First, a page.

Before describing the steps for sorting the columns, it is beneficial to point out that the situation can occur as illustrated by the faintly seen points lying along lines 1002, 1004 as shown in FIG. 10; i.e., some centroids 1012, 1014 in the middle of a row have not been detected due to bad quality of the centroid points, and the centroids to the left and right have been assigned to different rows. In this event, optional step 722 involves merging these rows. This is accomplished by the following sub-steps: From the mean average y-position for each row from step 714, calculate the mean distance between the rows by subtracting yrow1-yrow2 (yielding the distance between Row1 and Row2); yrow2-yrow3 (yielding the distance between Row2 and Row3); and so on, and then taking the mean values of the obtained distances. In the exemplary embodiment, the criteria for merging rows j and k is: If yj-yk<f*a and (Pk,first>Pj,last or Pk,last<Pj,first), where:

f is a variable parameter in the range between about 0.1-0.7 that is set by the user. In the exemplary embodiment, values between 0.3 to 0.5 are used;

a is the mean distance between rows (see above);

Pk,first is the x value of the first (left-most) centroid of the k row; and

Pk,last is the x value of the last (right-most) centroid of the k row.

In other words, the rows are merged if they are much closer in the y-position than typical and if they don't overlap i.e. row j is either completely to the left or completely to the right of row k.

The process for sorting the columns begins at step 724 where the list of sorted centroids by distance value from step 708 is used again. The centroid with the smallest ni is assigned to Column 1 and is stored in memory as the last centroid of Column 1. In an exemplary aspect, the last centroids of an existing column are always stored in memory during step 724. At step 726, a region is defined that, in the exemplary embodiment, comprises an area below the last centroid of a given column having dimensions and shape that are controlled and varied by the same parameters of the lenslet array as set forth above. This is illustrated by tilting the diagram in FIG. 8 downward by 90 degrees. At step 728, the next higher ni value is selected and that centroid is checked, with respect to all existing columns, whether the centroid is in the defined region. If yes, then at step 730, that centroid is assigned as the last centroid of that column. If no, than that centroid is assigned the last centroid of a new column. Steps 728-730 are now repeated for all centroids. In this manner, columns start to build up from top to bottom. At step 734, the average x-position for each column is calculated and the columns are sorted according to their average x-position. This step facilitates marking of the left-most column as Column 1, the next column as Column 2, and so on.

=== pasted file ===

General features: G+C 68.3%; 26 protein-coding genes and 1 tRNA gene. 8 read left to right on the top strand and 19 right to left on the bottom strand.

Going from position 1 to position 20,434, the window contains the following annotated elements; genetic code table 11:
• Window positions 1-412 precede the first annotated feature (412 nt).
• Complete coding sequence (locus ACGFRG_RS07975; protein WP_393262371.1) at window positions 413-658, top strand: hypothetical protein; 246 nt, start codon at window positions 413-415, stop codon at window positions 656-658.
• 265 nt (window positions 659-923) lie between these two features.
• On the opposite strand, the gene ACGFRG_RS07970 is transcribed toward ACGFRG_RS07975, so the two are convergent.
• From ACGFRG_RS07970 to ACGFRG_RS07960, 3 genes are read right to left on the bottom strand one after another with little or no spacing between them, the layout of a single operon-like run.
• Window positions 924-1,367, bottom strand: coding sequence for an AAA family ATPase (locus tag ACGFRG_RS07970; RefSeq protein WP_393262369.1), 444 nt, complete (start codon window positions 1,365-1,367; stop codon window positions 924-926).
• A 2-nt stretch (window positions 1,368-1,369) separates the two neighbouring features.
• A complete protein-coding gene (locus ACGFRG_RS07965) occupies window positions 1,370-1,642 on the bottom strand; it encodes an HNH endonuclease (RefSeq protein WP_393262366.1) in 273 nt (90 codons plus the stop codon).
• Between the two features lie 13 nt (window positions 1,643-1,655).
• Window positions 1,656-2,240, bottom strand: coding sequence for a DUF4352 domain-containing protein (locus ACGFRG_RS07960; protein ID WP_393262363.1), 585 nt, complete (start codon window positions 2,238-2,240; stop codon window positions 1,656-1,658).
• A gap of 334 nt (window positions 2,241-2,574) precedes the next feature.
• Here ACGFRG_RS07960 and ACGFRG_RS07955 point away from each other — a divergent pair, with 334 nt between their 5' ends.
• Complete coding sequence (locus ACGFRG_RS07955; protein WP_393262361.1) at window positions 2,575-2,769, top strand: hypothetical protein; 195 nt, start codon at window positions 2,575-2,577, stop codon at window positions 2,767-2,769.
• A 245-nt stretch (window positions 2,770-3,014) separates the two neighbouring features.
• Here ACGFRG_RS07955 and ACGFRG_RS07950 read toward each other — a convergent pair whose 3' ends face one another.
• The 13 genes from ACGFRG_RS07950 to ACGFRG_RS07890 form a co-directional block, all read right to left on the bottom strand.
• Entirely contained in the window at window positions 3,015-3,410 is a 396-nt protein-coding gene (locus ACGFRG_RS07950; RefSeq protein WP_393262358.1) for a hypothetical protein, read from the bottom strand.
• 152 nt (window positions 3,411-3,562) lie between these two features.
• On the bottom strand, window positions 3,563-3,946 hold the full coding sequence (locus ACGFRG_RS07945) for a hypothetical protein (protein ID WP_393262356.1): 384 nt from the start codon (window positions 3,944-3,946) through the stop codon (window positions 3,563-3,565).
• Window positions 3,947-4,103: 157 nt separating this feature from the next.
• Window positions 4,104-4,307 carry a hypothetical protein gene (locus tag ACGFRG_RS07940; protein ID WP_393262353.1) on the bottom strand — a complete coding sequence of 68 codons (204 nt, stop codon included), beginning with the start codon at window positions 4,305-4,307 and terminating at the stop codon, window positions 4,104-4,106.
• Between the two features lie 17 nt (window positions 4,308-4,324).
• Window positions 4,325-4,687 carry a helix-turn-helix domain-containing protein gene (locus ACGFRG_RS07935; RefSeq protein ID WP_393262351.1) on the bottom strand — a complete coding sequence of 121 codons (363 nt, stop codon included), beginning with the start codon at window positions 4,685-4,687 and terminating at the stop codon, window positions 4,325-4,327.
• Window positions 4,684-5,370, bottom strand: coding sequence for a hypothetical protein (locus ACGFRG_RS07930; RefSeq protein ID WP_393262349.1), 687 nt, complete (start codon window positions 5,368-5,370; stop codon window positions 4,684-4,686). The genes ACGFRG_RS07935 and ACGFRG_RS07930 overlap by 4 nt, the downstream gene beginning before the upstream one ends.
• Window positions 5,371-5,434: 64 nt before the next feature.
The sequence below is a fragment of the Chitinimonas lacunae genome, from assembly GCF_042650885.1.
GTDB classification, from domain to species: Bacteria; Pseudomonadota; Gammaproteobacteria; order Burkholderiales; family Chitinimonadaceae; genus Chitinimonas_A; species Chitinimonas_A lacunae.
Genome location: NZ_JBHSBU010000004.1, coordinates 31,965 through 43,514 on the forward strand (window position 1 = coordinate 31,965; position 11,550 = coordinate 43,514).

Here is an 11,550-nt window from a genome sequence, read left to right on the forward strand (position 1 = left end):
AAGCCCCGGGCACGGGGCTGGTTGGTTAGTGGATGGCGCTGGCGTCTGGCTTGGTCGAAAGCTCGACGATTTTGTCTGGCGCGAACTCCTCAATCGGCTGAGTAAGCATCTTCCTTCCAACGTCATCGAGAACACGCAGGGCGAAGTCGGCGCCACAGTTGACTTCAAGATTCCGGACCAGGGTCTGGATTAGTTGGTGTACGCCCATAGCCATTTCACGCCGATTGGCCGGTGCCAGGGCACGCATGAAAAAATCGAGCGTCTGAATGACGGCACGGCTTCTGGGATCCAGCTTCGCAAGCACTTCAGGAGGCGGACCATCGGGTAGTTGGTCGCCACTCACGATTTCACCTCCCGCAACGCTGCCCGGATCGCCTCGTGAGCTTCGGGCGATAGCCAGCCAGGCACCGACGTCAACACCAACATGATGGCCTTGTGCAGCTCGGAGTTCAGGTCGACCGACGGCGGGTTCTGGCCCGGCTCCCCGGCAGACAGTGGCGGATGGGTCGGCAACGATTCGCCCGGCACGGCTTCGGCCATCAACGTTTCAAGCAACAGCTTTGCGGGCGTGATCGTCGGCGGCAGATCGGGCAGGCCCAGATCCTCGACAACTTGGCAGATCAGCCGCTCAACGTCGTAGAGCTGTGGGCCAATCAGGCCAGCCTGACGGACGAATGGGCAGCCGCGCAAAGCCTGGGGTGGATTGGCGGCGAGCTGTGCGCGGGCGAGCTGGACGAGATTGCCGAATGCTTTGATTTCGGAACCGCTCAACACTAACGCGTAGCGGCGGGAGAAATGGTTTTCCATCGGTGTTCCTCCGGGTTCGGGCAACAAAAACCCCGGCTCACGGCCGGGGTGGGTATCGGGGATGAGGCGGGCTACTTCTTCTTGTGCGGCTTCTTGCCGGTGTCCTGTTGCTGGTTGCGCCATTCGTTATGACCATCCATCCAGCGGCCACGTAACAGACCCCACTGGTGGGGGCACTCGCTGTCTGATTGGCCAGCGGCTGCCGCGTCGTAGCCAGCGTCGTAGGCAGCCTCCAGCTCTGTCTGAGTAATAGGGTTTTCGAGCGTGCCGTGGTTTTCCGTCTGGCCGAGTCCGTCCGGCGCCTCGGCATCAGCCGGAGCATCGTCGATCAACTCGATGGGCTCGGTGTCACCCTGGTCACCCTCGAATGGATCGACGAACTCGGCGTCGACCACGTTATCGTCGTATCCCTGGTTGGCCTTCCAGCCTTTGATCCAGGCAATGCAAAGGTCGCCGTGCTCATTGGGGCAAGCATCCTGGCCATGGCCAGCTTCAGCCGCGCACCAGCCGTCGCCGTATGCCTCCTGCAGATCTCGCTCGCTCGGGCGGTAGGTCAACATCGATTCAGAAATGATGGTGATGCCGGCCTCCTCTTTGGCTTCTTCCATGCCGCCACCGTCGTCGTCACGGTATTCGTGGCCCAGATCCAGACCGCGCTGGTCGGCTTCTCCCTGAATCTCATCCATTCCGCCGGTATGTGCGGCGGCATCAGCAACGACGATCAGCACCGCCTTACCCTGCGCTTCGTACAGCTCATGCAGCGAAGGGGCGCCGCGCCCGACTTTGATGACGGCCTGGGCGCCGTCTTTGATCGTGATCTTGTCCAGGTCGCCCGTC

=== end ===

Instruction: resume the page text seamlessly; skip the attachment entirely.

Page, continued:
The situation can occur, as mentioned above with reference to FIG. 10, where some centroids in the middle of a column have not been detected due to bad quality of the centroid points, and thus the centroids above and below have been assigned to different columns. In this event, optional step 736 involves merging these columns. This is accomplished by the following sub-steps: From the mean average x-position for each column from step 728, calculate the mean distance between the columns by subtracting xcolumn1-xcolumn2 (yielding the distance between Column1 and Column2); xcolumn2-xcolumn3 (yielding the distance between Column2 and Column3); and so on, and then taking the mean values of the obtained distances. In the exemplary embodiment, the criteria for merging columns j and k is: If xj-xk<f*a and (Pk,first>Pj,last or Pk,last<Pj,first), where:

f is a variable parameter in the range between about 0.1-0.7 that is set by the user. In the exemplary embodiment, values between 0.3 to 0.5 are used;

a is the mean distance between columns;

Pk,first is the y value of the first (top-most) centroid of the k column; and

Pk,last is the y value of the last (bottom-most) centroid of the k column.

In other words, the columns are merged if they are much closer in the x-position than typical and if they do not overlap; i.e. column j is either completely above or completely below column k. From the sorted centroid positions, a Zernike calculation can be made to determine the wavefront aberration.

It is to be appreciated that the embodiment described above is not limited to the simultaneous, online measurement of wavefront aberrations only with the specially marked lenses described herein; rather, the embodiment is more generally applicable to the simultaneous, online measurement of wavefront aberrations along with any suitable contact lens position and/or orientation measuring approach.